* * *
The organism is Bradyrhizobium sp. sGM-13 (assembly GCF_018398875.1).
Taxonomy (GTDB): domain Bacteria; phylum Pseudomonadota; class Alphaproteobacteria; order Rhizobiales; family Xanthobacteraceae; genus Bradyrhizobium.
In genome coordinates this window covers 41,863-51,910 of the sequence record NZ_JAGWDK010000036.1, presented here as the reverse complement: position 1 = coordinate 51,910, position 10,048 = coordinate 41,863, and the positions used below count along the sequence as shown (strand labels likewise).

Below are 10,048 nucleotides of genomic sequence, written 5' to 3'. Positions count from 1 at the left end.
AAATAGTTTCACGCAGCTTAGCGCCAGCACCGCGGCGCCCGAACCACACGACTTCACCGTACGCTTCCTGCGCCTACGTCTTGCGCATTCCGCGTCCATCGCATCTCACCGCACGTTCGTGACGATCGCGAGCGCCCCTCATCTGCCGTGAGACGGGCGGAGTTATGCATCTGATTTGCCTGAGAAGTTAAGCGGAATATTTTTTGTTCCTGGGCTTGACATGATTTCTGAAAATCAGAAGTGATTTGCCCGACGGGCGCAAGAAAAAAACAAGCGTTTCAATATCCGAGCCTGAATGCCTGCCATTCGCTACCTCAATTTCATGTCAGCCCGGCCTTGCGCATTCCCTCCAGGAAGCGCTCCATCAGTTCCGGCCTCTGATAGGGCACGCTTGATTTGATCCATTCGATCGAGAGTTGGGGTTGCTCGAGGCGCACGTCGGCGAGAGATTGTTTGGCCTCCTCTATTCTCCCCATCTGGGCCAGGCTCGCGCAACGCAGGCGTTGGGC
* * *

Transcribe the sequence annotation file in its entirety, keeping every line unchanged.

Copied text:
The organism is Bradyrhizobium sp. sGM-13 (assembly GCF_018398875.1).
Taxonomy (GTDB): domain Bacteria; phylum Pseudomonadota; class Alphaproteobacteria; order Rhizobiales; family Xanthobacteraceae; genus Bradyrhizobium.
In genome coordinates this window covers 41,863-51,910 of the sequence record NZ_JAGWDK010000036.1, presented here as the reverse complement: position 1 = coordinate 51,910, position 10,048 = coordinate 41,863, and the positions used below count along the sequence as shown (strand labels likewise).

Below are 10,048 nucleotides of genomic sequence, written 5' to 3'. Positions count from 1 at the left end.
AAATAGTTTCACGCAGCTTAGCGCCAGCACCGCGGCGCCCGAACCACACGACTTCACCGTACGCTTCCTGCGCCTACGTCTTGCGCATTCCGCGTCCATCGCATCTCACCGCACGTTCGTGACGATCGCGAGCGCCCCTCATCTGCCGTGAGACGGGCGGAGTTATGCATCTGATTTGCCTGAGAAGTTAAGCGGAATATTTTTTGTTCCTGGGCTTGACATGATTTCTGAAAATCAGAAGTGATTTGCCCGACGGGCGCAAGAAAAAAACAAGCGTTTCAATATCCGAGCCTGAATGCCTGCCATTCGCTACCTCAATTTCATGTCAGCCCGGCCTTGCGCATTCCCTCCAGGAAGCGCTCCATCAGTTCCGGCCTCTGATAGGGCACGCTTGATTTGATCCATTCGATCGAGAGTTGGGGTTGCTCGAGGCGCACGTCGGCGAGAGATTGTTTGGCCTCCTCTATTCTCCCCATCTGGGCCAGGCTCGCGCAACGCAGGCGTTGGGC